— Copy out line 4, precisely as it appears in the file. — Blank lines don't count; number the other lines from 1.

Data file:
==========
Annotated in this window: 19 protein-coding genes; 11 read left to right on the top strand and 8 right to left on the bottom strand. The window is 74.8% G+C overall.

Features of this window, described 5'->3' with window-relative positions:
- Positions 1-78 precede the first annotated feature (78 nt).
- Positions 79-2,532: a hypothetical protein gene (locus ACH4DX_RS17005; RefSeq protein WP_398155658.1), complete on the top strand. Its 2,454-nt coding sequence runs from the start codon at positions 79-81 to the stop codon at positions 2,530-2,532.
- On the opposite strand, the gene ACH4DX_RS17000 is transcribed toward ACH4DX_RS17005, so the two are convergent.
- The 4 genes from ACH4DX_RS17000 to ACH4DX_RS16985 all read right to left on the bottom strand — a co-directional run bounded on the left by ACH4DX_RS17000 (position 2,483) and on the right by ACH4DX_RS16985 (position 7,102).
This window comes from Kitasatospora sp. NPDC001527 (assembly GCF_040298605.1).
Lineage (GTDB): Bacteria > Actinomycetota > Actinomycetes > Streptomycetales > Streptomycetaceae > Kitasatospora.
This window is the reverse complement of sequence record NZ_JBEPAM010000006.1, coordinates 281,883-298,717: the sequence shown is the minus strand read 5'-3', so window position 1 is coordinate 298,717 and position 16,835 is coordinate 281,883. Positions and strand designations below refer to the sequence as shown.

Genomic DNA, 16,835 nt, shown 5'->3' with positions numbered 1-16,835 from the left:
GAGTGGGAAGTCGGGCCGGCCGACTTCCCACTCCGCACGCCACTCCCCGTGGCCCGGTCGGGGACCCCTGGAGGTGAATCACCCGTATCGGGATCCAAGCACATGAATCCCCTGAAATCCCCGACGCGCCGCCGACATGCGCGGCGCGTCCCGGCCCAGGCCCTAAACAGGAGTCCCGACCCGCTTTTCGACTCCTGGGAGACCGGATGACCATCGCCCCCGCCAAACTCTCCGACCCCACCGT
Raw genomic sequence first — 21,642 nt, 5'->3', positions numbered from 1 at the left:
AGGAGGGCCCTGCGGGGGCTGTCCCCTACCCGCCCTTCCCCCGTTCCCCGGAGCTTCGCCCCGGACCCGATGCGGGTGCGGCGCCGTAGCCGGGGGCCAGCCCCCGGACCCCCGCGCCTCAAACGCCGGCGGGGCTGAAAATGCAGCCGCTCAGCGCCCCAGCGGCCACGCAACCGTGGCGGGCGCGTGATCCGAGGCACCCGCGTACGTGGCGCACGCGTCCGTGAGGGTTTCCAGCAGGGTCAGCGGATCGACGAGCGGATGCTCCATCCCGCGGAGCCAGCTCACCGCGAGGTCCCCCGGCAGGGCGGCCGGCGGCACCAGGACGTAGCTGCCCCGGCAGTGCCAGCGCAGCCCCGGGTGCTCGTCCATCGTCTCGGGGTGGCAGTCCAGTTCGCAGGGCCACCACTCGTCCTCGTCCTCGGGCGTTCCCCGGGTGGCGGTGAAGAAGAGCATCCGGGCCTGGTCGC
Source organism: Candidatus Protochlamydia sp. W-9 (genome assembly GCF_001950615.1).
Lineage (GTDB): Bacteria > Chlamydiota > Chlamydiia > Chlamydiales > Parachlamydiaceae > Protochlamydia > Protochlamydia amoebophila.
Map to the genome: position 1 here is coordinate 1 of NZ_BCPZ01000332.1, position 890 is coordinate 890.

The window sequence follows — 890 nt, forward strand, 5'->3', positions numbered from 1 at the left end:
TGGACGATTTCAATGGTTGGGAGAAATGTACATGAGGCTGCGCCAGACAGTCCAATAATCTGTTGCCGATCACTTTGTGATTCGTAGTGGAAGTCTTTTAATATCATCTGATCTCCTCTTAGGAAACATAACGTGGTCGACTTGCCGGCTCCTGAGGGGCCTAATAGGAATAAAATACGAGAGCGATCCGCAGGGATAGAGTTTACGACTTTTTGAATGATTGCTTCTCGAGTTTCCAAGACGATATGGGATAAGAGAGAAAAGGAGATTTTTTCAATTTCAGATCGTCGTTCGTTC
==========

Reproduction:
- Positions 79-2,532: a hypothetical protein gene (locus ACH4DX_RS17005; RefSeq protein WP_398155658.1), complete on the top strand. Its 2,454-nt coding sequence runs from the start codon at positions 79-81 to the stop codon at positions 2,530-2,532.